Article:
The majority of the calls were news tips, complaints, people wanting a chat with the editor (politely directed to send a letter), and subscribers whose papers did arrive (politely put through to subs).

But every now and then I was on the receiving end of some rather more special calls. They shall be known as Nice Young Man, Kobe Beef Man, Microwave Lady, Microchip Guy, and Shouty Jerk.

Nice Young Man: I found out from another member of staff that Nice Young Man had Down's. He was a treat to talk to. NYM would ring every few weeks for a quick chat. Always impeccably polite, he just want to say how much the woman on breakfast tv looked lovely and maybe comment on a few stories before wishing me a good day. Why weren't more callers like him. 

Kobe Beef Man: A NZ farmer breeding wagyu cattle, he wanted to tell the country all about the benefits of this pricey meat. By the sound of his voice he was an older gentleman and by the way he spoke non-stop for 30 minutes the first time I spoke to him, seemingly without time to take a breath, suggested he wasn't calling for a discussion. He rang several times, each with the same long winded spiel. I quickly learned how to interrupt someone mid-rant.

Microwave Lady: She was quite a simple case. Several calls about how microwaves in the air were affecting her thoughts.

Microchip Guy: His calls always upset me as he clearly was a disturbed individual. He wanted to know why the Herald wasn't writing about him and the fact that director Peter Jackson and then prime minister Helen Clark had placed microchips in his fillings and were making a Truman Show-like movie about his life against his will. Most of the time he was calm, but sometimes he would get really upset.

Shouty Jerk: "Page three. Second story. Fifth paragraph. What's wrong with that sentence? You idiots have written 'a' instead of 'an'." Queue a barrage of insults, how shit the paper was, swear words and so on.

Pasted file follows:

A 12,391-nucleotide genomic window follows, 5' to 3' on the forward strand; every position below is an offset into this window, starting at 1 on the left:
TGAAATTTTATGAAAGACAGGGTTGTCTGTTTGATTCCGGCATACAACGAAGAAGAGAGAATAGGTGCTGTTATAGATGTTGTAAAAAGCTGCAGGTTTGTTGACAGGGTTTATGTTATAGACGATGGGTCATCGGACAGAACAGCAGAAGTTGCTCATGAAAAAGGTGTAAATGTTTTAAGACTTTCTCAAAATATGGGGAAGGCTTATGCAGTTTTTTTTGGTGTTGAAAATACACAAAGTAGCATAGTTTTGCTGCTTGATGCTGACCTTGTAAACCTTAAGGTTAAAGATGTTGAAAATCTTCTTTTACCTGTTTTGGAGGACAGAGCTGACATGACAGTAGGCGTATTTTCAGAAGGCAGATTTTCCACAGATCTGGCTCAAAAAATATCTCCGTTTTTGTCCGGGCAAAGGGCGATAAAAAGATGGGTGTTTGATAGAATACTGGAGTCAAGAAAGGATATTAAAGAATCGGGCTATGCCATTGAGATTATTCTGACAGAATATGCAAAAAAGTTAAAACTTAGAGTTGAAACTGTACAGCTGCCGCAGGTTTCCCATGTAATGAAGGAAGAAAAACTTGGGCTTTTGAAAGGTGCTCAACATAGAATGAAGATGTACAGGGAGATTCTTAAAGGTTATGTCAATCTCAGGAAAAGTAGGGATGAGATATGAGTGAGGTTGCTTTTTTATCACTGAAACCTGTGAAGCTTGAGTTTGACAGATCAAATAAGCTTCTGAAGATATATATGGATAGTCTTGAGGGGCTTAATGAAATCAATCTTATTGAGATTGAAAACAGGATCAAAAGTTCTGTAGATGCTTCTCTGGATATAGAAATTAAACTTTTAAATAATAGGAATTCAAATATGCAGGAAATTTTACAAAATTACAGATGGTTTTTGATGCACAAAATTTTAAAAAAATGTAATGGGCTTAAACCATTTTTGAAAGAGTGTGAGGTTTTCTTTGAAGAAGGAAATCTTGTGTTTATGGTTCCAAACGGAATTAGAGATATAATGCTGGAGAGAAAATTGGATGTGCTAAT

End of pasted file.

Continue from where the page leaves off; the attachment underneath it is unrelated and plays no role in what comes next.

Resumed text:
I really hated Shouty Jerk. He rang frequently, never a hello, how's your day, every call started with him shouting a page number down the phone at me. He tested my patience time after time until one day he heard an attitude in my voice (I wonder why) and demanded to speak to my boss. Thankfully my Chief wasn't going to take crap from an abusive douche like him and totally put the loser in his place. Result. 

Finally, one caller who I remember more often than the other. I don't have a nickname for him. 

He only rang once. 

From the beginning of the call he sounded horribly distressed, warning of a destruction that was coming to kill hundreds of people across the country that he was controlling. 

As he got more and more worked up I managed to get his address and phone number and instantly emailed his local mental health service - could they send someone to check on him and make sure he was okay? 

A representative from the mental health group called me back and asked for more detail. The rep kept asking the same questions over and over and I remember feeling frustrated and helpless - I'd never spoken to someone that manic before and was genuinely worried he would harm himself. I didn't want to do nothing. 

They left it at that and I never found out if they paid that poor man a visit or not.